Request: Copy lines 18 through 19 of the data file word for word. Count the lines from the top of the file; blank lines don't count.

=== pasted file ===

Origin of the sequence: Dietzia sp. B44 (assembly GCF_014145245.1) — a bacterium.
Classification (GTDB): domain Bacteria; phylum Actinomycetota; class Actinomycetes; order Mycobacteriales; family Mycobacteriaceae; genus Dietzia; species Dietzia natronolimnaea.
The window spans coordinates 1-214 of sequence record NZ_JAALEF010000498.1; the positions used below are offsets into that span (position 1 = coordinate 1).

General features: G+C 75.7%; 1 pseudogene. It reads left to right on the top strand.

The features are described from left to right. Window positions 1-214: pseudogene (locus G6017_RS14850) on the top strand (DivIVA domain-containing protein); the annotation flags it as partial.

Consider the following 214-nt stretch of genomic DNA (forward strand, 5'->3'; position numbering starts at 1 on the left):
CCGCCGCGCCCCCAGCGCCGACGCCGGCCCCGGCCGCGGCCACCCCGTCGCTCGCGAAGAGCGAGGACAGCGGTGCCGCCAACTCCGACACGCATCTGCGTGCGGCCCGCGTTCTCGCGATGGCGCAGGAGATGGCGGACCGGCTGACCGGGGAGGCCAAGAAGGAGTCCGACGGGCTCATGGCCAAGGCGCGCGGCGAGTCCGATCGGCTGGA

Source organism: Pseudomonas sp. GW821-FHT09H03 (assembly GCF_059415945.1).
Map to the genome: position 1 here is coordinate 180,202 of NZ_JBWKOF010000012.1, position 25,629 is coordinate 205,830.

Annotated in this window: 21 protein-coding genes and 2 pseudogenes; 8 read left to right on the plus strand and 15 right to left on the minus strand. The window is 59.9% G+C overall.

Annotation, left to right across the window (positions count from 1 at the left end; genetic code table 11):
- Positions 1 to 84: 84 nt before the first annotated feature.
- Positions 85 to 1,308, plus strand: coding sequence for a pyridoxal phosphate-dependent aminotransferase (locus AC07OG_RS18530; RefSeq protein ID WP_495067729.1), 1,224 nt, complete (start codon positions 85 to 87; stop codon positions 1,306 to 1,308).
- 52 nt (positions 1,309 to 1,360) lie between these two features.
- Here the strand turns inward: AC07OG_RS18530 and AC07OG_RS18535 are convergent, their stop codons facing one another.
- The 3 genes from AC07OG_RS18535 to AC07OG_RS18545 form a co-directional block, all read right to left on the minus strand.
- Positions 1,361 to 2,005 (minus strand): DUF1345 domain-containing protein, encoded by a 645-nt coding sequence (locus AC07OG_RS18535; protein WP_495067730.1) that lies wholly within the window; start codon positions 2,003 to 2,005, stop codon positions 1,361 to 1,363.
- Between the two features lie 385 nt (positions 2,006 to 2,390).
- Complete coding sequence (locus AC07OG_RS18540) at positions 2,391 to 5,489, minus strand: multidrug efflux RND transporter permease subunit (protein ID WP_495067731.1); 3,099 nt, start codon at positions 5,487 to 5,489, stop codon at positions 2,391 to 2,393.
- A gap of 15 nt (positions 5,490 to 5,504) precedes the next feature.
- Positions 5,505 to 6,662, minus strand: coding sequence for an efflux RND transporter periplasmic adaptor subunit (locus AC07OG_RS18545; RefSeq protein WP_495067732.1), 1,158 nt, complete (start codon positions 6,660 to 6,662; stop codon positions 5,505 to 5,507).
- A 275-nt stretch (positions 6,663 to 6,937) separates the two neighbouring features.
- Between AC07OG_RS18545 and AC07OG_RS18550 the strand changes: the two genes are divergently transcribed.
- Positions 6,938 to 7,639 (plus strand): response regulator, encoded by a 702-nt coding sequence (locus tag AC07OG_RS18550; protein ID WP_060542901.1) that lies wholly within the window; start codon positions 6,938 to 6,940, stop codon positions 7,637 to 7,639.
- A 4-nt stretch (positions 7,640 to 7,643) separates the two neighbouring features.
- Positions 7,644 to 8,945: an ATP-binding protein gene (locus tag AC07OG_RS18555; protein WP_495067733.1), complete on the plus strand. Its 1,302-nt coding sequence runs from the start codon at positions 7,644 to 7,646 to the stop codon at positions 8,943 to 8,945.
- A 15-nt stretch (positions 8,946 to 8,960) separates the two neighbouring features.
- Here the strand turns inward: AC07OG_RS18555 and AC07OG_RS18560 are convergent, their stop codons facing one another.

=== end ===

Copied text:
- Between the two features lie 385 nt (positions 2,006 to 2,390).
- Complete coding sequence (locus AC07OG_RS18540) at positions 2,391 to 5,489, minus strand: multidrug efflux RND transporter permease subunit (protein ID WP_495067731.1); 3,099 nt, start codon at positions 5,487 to 5,489, stop codon at positions 2,391 to 2,393.